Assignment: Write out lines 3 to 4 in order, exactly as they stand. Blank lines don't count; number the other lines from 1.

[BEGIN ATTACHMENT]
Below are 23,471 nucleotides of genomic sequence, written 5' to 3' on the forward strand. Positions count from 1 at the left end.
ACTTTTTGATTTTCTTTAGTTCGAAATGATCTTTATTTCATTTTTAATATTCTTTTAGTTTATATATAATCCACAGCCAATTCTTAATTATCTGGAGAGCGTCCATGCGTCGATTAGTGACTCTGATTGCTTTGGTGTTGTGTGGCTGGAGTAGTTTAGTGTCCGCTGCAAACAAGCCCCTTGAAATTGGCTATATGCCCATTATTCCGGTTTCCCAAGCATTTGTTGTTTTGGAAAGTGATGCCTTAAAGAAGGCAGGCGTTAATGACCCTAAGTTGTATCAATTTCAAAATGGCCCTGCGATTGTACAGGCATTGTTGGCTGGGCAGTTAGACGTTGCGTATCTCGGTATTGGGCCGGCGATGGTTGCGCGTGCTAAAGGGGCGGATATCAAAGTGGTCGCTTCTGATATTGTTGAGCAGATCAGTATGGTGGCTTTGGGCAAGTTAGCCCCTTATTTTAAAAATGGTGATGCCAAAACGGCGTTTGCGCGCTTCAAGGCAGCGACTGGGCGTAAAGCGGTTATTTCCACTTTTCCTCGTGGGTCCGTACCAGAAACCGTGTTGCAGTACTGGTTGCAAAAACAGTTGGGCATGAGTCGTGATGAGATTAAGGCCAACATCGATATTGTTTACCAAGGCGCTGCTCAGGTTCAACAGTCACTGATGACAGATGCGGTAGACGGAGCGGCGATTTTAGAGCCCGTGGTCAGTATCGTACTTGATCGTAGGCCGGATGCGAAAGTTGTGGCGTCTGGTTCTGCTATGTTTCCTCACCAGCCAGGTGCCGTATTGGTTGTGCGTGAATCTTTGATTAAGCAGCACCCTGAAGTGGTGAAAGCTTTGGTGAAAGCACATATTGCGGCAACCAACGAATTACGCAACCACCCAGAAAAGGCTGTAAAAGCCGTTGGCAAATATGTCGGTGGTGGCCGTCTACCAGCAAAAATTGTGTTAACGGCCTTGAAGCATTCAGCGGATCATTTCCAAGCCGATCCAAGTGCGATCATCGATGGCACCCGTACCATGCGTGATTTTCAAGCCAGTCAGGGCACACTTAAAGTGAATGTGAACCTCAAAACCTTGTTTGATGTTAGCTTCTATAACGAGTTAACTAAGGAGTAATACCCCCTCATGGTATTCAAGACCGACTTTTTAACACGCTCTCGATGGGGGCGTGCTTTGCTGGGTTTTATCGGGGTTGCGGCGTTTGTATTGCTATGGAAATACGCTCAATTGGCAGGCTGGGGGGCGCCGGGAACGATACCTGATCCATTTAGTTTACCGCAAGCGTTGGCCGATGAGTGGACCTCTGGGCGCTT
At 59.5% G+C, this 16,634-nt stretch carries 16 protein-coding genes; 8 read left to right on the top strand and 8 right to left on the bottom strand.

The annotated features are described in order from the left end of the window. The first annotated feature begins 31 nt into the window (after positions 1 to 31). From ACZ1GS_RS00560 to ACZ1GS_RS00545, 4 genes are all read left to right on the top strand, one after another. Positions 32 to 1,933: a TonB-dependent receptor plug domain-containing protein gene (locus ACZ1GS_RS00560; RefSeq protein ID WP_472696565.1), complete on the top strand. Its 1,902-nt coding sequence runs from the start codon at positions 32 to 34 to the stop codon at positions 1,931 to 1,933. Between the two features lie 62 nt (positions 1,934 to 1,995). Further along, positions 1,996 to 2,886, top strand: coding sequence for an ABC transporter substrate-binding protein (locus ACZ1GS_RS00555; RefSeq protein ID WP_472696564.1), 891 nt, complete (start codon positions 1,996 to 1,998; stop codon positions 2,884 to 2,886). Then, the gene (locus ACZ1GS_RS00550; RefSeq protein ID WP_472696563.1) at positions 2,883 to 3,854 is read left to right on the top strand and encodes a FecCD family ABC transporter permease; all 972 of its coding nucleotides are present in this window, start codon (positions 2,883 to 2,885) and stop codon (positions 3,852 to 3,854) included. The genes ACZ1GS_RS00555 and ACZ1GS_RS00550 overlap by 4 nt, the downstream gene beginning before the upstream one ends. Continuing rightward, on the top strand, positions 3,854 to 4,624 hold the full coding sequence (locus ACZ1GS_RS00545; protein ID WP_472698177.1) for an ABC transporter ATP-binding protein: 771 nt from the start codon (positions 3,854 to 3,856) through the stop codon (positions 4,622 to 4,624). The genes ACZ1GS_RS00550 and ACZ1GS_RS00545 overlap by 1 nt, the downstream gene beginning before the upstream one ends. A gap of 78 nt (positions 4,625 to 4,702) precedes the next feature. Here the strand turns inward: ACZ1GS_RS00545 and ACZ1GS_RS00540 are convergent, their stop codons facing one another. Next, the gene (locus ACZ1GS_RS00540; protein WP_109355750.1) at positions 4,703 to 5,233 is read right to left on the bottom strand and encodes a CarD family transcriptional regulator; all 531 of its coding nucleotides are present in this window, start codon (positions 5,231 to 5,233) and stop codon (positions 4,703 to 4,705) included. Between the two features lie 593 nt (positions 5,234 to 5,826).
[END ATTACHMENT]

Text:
At 59.5% G+C, this 16,634-nt stretch carries 16 protein-coding genes; 8 read left to right on the top strand and 8 right to left on the bottom strand.

The annotated features are described in order from the left end of the window. The first annotated feature begins 31 nt into the window (after positions 1 to 31). From ACZ1GS_RS00560 to ACZ1GS_RS00545, 4 genes are all read left to right on the top strand, one after another. Positions 32 to 1,933: a TonB-dependent receptor plug domain-containing protein gene (locus ACZ1GS_RS00560; RefSeq protein ID WP_472696565.1), complete on the top strand. Its 1,902-nt coding sequence runs from the start codon at positions 32 to 34 to the stop codon at positions 1,931 to 1,933. Between the two features lie 62 nt (positions 1,934 to 1,995). Further along, positions 1,996 to 2,886, top strand: coding sequence for an ABC transporter substrate-binding protein (locus ACZ1GS_RS00555; RefSeq protein ID WP_472696564.1), 891 nt, complete (start codon positions 1,996 to 1,998; stop codon positions 2,884 to 2,886). Then, the gene (locus ACZ1GS_RS00550; RefSeq protein ID WP_472696563.1) at positions 2,883 to 3,854 is read left to right on the top strand and encodes a FecCD family ABC transporter permease; all 972 of its coding nucleotides are present in this window, start codon (positions 2,883 to 2,885) and stop codon (positions 3,852 to 3,854) included. The genes ACZ1GS_RS00555 and ACZ1GS_RS00550 overlap by 4 nt, the downstream gene beginning before the upstream one ends. Continuing rightward, on the top strand, positions 3,854 to 4,624 hold the full coding sequence (locus ACZ1GS_RS00545; protein ID WP_472698177.1) for an ABC transporter ATP-binding protein: 771 nt from the start codon (positions 3,854 to 3,856) through the stop codon (positions 4,622 to 4,624). The genes ACZ1GS_RS00550 and ACZ1GS_RS00545 overlap by 1 nt, the downstream gene beginning before the upstream one ends. A gap of 78 nt (positions 4,625 to 4,702) precedes the next feature. Here the strand turns inward: ACZ1GS_RS00545 and ACZ1GS_RS00540 are convergent, their stop codons facing one another. Next, the gene (locus ACZ1GS_RS00540; protein WP_109355750.1) at positions 4,703 to 5,233 is read right to left on the bottom strand and encodes a CarD family transcriptional regulator; all 531 of its coding nucleotides are present in this window, start codon (positions 5,231 to 5,233) and stop codon (positions 4,703 to 4,705) included. Between the two features lie 593 nt (positions 5,234 to 5,826).